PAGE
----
The MLBPA filed a grievance against MLBPA asserting that MLB did not schedule as many games as economically feasible in last year’s COVID shortened, ultimately 60 game season. If they win, it could be worth hundreds of millions of dollars to the players.
As a super-brief review, MLB suspended spring training last March as COVID-19 became a thing. They and MLBPA then negotiated an agreement. The first part was baseball would start up in full if all 30 venues could have fans in attendance—that was of course moot as there are still fan and travel restrictions now. The second part was an agreement to negotiate in good faith a reduction in the schedule with equitable revenue distribution for whatever number of games in whatever venues that could be used with or without fans there. The MLBPA interpretation was that 80 games means 80/162 of the base salary to the players. MLB said no, that there had to be give there because that’s not how their income was going to work either. Eventually negotiations stopped. The MLBPA told the commissioner to pick a report date. A 60 game season was played in which the players got 60 games of pay (and which, coincidentally or not, is about what they’d have overall gotten with the owners’ first sliding scale proposal).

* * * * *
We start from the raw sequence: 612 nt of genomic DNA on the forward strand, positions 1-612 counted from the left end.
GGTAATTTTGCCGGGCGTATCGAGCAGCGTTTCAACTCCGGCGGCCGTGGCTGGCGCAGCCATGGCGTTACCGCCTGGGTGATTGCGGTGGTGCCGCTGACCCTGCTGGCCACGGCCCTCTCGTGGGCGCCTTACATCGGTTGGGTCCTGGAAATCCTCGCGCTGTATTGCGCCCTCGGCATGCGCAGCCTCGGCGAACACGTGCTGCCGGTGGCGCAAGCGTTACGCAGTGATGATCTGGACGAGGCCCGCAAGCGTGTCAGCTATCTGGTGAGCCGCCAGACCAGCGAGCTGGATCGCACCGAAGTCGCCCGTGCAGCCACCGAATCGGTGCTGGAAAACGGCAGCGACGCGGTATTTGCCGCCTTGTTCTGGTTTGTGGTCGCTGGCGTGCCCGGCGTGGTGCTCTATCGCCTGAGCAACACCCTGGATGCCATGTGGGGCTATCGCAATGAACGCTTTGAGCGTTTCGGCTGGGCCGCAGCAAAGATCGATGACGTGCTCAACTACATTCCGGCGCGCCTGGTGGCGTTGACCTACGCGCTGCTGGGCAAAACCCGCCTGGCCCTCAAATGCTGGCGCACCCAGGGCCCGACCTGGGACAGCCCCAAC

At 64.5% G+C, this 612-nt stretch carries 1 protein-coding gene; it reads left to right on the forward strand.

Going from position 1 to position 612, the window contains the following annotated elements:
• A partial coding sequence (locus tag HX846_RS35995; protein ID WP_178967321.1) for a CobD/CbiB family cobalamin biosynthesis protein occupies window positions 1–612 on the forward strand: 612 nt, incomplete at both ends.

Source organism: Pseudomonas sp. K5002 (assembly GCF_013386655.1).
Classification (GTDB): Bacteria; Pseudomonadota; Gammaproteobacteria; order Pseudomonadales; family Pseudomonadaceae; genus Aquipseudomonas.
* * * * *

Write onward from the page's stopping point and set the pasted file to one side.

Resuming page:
Oh, and BTW, the current CBA expires 12/1/2021. The two sides are meeting regularly, reportedly without any real progress. Knock me over with a feather.